This valve is presently presented in two sizes. The attaching of the prosthesis and function of the valve are both intra-annular [5]. The second one is CoreValve ReValving System, self-expandable, trilevel frame composed of nitinol, trifoliate and a porcine pericardium heart valve (Figure 1) [5].


Figure 1: The two types of existing percutaneous valves. Left: Edwards Sapien valve. On the right: CoreValve (self-expanding). Source: 'A Transcatheter Aortic Valve Replacement: A Cardiac Surgeon and Cardiologist Team Perspective', 2010.

Aortic stenosis frequently affects individuals in the high age group, with a consequent high rate of comorbidities. It is estimated that approximately one-third of patients with characteristic aortic stenosis are deferred from the surgical treatment because of the high risk of postoperative mortality [4].

TAVI has become “the standard cares for high-surgical risk or inoperable patients with severe aortic stenosis” [1]. It enables percutaneous implantation of a novel aortic valve with the common of procedures achieved via the transfemoral way under local anesthetic with transapical, transaortic, and subclavian artery access as an alternative, dependent on patient vascular anatomy (Figure 2) [1].


Figure 2: Transapical approach through thoracotomy. Edwards Sapien valve implantation.

The area near the valve is covered by the endoprosthesis, which compresses the valve annulus and nearby structures, including constituents of the components of the cardiac conduction system. The atrioventricular node and the left branch of the bundle travel inside the fibrous body, adjacent to the non-coronary cusp of the aortic valve and may be affected by the device [6].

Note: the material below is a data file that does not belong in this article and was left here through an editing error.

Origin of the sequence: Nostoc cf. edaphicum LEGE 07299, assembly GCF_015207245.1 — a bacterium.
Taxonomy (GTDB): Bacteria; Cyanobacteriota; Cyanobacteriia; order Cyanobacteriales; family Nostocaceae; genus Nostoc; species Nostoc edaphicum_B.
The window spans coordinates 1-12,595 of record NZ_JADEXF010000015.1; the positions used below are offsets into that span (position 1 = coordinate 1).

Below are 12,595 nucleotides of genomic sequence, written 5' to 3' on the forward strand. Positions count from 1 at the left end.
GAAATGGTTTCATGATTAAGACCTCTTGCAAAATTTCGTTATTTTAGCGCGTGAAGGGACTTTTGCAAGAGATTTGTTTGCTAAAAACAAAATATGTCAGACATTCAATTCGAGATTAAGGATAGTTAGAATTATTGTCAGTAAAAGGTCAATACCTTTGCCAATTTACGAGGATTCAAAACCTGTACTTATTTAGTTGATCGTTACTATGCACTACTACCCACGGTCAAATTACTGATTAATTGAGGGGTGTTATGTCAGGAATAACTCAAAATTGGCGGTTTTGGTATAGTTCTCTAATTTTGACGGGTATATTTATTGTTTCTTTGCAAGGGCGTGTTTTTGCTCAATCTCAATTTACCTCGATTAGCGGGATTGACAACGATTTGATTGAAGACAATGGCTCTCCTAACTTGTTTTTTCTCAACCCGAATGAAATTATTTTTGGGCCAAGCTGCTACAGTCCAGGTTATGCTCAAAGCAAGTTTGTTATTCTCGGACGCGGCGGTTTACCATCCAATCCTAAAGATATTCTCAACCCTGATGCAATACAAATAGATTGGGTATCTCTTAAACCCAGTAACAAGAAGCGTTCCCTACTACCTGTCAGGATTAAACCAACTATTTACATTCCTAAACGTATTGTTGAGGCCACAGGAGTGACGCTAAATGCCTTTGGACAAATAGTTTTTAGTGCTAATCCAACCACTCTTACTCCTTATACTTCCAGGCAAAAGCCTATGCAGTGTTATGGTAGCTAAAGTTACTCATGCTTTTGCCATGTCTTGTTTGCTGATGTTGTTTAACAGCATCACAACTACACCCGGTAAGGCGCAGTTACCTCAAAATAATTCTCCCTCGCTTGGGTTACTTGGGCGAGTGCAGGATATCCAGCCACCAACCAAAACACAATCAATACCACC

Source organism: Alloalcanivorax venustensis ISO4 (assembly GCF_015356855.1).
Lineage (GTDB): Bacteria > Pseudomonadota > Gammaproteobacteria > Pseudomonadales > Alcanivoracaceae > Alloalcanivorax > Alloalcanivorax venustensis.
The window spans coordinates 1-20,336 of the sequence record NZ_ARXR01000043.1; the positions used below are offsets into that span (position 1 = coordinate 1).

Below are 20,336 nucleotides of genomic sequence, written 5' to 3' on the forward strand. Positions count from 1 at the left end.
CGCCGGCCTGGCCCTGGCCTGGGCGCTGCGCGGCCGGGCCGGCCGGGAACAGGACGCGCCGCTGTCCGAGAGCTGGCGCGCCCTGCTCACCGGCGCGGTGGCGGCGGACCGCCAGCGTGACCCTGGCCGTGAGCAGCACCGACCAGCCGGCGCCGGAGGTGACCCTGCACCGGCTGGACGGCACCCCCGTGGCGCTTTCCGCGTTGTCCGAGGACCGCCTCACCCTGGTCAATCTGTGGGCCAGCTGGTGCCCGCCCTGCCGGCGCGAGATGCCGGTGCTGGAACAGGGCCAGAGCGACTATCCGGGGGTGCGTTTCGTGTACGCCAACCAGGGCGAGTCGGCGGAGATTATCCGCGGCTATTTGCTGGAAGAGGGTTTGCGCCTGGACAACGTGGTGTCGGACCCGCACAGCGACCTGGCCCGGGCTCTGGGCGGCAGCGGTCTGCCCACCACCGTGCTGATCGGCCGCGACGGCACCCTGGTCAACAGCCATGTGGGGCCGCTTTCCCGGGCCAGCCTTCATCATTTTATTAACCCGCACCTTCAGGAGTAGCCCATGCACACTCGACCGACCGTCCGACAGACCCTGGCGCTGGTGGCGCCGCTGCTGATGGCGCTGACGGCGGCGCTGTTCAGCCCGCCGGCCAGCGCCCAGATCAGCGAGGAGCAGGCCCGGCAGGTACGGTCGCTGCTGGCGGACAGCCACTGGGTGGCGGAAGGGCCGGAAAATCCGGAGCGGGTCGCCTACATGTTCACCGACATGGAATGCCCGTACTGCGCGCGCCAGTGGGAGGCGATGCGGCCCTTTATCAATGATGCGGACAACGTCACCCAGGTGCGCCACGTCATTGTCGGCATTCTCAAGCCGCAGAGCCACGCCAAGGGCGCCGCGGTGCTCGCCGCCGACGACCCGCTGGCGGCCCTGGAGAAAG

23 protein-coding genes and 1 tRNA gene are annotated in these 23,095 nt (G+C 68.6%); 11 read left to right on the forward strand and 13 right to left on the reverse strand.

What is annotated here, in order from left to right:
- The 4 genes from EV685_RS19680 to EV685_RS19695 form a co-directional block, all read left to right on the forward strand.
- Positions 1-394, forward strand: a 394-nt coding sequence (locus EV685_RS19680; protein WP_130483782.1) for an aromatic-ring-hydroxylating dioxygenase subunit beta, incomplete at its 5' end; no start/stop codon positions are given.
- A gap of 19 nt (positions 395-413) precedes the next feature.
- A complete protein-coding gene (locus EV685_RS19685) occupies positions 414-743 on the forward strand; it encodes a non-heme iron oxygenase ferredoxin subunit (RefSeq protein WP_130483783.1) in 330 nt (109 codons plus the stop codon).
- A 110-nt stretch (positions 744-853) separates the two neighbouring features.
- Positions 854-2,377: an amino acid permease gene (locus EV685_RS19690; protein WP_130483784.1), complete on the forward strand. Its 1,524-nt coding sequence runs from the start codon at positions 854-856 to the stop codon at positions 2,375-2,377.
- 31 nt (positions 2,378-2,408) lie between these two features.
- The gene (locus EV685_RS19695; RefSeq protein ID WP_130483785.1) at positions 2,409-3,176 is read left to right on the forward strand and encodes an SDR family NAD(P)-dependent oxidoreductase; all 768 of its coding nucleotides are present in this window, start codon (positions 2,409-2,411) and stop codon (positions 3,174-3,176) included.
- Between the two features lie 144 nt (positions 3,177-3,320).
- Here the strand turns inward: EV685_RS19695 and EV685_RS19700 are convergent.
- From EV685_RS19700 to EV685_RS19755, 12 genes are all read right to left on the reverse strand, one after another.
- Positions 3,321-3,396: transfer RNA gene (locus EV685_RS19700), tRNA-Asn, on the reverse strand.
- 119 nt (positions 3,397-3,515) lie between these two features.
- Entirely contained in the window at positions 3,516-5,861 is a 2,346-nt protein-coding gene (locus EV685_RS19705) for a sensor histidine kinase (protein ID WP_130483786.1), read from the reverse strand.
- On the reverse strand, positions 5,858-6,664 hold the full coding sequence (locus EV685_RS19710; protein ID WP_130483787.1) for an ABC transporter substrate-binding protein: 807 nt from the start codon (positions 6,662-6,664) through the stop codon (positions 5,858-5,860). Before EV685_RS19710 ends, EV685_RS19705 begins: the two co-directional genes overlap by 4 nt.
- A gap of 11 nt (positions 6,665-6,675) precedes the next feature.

Recent clinical studies have demonstrated the feasibility, safety, and efficacy of this type of intervention with quite encouraging results, albeit in the short and medium term [7].

Atrioventricular block (AVB) of the cardiac conduction system and the need for permanent pacemaker implantation (PPI) are frequent complications after aortic valve replacement, whether surgical or percutaneous [3].


Eligibility criteria

A systematic review of literature of PUBMED was carried out using “10 years” and “free full texts” as filters, containing the keywords “TAVI”, “TAVI AND Pacing” and “TAVI AND Complications” to identify the eligible articles. From this search, a total of 10 articles were selected. Other databases, such as SCIELO, Google Scholar and MEDLINE were used to give background, consistency and depth to the text. There were no language restrictions.

Inclusion and exclusion criteria

Articles were excluded if they were not related to the complications involved in people after the placement of the transcatheter aortic valve implant as well as articles in which the focus and aggravation of the changes were diseases that were already pre-established or that another possible pre-existing genetic cause had been poisoned.

Published cases of acute events related to the implantation of TAVI, for which the information was available were included.

The research, because it presents only free articles, may contain publication biases, for which it is necessary that other studies involving this data be performed and compared with those presented here.


The literature search initially identified 1647 relevant titles from PUBMED, SCIELO, Google Scholar and MEDLINE. 462 articles were deleted because of duplicate data. Finally, after reading the titles and abstracts, 20 articles were selected for complete reading and 10 were used in the meta-analysis. The study selection process and reasons for exclusion are summarized in Figure 3.


Figure 3: Literature search methodology.